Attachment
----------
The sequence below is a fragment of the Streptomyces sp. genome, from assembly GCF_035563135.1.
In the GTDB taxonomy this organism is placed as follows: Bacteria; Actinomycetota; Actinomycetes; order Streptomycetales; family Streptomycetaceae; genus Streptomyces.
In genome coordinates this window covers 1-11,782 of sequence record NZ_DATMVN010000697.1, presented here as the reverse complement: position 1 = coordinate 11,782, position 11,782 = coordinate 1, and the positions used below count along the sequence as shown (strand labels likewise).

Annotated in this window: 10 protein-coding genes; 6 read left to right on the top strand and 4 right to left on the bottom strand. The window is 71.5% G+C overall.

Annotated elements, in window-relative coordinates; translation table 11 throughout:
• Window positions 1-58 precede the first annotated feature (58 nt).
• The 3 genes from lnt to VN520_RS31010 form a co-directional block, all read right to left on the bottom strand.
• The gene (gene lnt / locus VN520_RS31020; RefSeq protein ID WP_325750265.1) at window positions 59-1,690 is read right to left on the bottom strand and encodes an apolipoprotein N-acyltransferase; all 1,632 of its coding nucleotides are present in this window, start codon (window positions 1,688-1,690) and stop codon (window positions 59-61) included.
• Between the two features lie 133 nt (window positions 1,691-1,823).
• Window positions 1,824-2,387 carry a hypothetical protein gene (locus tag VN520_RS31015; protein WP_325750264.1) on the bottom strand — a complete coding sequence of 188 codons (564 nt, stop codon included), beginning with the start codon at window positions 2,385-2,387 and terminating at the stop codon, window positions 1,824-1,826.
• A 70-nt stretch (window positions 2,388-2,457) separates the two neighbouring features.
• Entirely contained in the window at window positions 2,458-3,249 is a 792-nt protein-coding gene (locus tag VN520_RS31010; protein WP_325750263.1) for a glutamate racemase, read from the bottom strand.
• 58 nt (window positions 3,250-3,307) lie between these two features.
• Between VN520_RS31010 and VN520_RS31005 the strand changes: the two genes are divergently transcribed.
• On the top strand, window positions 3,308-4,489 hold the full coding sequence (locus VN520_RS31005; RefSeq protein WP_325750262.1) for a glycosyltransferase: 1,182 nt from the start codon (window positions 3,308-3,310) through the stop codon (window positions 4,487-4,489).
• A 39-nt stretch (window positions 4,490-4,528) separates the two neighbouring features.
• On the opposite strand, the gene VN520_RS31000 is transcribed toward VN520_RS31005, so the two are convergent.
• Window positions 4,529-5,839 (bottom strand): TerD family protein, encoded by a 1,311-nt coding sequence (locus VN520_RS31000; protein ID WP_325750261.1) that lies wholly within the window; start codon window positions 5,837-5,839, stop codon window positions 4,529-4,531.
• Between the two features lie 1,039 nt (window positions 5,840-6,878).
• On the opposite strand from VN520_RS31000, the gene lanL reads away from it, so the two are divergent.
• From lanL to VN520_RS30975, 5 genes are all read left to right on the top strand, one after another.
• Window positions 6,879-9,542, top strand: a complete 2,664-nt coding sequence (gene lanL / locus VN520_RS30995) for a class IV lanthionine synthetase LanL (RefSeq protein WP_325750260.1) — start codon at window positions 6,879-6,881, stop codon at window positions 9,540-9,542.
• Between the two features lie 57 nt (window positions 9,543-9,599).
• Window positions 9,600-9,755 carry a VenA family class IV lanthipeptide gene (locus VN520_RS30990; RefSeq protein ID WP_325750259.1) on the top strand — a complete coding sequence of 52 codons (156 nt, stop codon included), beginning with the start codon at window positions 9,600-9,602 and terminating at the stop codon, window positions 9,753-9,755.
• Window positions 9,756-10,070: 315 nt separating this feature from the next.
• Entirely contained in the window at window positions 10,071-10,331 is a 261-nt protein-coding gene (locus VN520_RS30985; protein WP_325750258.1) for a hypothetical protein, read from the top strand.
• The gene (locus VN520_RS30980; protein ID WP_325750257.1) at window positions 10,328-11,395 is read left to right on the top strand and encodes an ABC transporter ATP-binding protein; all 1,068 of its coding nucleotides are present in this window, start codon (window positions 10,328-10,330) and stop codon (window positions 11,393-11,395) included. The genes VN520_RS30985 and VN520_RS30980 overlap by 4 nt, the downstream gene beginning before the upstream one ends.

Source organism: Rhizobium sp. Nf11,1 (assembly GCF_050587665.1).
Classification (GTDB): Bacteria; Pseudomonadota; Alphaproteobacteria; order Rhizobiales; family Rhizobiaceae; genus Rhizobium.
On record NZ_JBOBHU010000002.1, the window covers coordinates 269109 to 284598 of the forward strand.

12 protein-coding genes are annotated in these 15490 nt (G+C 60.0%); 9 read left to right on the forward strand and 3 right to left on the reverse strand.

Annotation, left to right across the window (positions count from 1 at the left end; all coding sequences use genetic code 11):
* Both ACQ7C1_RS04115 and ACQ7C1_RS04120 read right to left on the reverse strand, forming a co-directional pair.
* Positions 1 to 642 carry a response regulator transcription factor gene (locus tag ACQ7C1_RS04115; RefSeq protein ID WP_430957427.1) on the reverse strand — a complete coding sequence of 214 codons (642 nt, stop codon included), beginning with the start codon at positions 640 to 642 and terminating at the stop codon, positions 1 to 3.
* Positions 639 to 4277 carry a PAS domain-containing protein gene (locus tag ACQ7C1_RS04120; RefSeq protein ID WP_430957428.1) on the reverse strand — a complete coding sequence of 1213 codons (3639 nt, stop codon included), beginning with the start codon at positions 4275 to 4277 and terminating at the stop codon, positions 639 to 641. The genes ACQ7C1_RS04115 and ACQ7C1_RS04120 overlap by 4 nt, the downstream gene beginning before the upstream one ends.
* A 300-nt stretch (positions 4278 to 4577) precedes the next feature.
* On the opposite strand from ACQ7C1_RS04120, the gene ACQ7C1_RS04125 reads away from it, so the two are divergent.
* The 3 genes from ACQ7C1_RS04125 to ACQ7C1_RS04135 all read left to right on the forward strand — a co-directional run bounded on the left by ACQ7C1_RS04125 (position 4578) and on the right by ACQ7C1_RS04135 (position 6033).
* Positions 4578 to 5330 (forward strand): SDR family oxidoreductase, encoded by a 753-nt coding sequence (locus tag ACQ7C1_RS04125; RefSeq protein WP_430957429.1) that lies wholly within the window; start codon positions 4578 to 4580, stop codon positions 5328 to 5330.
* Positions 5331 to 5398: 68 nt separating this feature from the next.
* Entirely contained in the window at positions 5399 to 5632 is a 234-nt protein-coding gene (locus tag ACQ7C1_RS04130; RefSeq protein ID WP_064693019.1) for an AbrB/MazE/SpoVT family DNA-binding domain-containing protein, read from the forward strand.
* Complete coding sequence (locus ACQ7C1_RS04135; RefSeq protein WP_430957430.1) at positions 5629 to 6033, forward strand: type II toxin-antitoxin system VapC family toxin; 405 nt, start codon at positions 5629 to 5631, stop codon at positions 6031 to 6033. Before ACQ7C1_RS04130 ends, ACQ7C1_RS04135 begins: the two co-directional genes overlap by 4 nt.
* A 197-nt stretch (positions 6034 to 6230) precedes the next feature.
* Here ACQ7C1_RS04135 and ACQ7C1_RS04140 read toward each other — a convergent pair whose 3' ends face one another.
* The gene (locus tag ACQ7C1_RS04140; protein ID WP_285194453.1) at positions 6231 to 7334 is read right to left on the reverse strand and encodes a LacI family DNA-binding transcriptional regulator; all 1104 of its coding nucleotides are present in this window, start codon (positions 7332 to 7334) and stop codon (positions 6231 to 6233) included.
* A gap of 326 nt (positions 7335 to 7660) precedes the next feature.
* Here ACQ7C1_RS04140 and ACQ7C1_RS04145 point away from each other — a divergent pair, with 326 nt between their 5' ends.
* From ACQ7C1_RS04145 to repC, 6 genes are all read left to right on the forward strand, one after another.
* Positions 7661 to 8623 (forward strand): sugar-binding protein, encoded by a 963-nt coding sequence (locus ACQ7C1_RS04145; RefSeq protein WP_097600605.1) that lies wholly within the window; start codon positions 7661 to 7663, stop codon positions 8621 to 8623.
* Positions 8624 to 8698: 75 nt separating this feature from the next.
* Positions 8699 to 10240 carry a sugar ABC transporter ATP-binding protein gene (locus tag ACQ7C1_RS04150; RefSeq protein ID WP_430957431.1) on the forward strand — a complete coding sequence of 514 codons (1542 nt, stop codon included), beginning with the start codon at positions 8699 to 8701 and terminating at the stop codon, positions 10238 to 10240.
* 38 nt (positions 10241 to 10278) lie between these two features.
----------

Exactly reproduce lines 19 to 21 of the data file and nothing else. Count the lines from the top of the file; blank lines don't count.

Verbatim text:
• Between the two features lie 1,039 nt (window positions 5,840-6,878).
• On the opposite strand from VN520_RS31000, the gene lanL reads away from it, so the two are divergent.
• From lanL to VN520_RS30975, 5 genes are all read left to right on the top strand, one after another.